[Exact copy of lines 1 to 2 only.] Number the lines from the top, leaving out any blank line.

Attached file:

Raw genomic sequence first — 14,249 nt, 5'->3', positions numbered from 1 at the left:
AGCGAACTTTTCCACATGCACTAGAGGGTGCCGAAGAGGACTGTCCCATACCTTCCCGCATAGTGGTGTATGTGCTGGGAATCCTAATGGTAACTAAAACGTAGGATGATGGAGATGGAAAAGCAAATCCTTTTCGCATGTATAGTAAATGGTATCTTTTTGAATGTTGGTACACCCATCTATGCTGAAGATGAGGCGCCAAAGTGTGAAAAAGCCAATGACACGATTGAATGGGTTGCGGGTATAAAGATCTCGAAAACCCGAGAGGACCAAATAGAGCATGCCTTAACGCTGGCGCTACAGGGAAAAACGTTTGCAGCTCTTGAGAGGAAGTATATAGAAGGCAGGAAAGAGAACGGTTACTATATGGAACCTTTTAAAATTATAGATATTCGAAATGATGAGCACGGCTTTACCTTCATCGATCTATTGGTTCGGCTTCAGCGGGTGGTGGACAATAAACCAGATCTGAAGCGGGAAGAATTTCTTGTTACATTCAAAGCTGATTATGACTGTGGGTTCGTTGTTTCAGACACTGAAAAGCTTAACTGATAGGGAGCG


Raw genomic sequence first — 14,249 nt, 5'->3', positions numbered from 1 at the left:
AGCGAACTTTTCCACATGCACTAGAGGGTGCCGAAGAGGACTGTCCCATACCTTCCCGCATAGTGGTGTATGTGCTGGGAATCCTAATGGTAACTAAAACGTAGGATGATGGAGATGGAAAAGCAAATCCTTTTCGCATGTATAGTAAATGGTATCTTTTTGAATGTTGGTACACCCATCTATGCTGAAGATGAGGCGCCAAAGTGTGAAAAAGCCAATGACACGATTGAATGGGTTGCGGGTATAAAGATCTCGAAAACCCGAGAGGACCAAATAGAGCATGCCTTAACGCTGGCGCTACAGGGAAAAACGTTTGCAGCTCTTGAGAGGAAGTATATAGAAGGCAGGAAAGAGAACGGTTACTATATGGAACCTTTTAAAATTATAGATATTCGAAATGATGAGCACGGCTTTACCTTCATCGATCTATTGGTTCGGCTTCAGCGGGTGGTGGACAATAAACCAGATCTGAAGCGGGAAGAATTTCTTGTTACATTCAAAGCTGATTATGACTGTGGGTTCGTTGTTTCAGACACTGAAAAGCTTAACTGATAGGGAGCG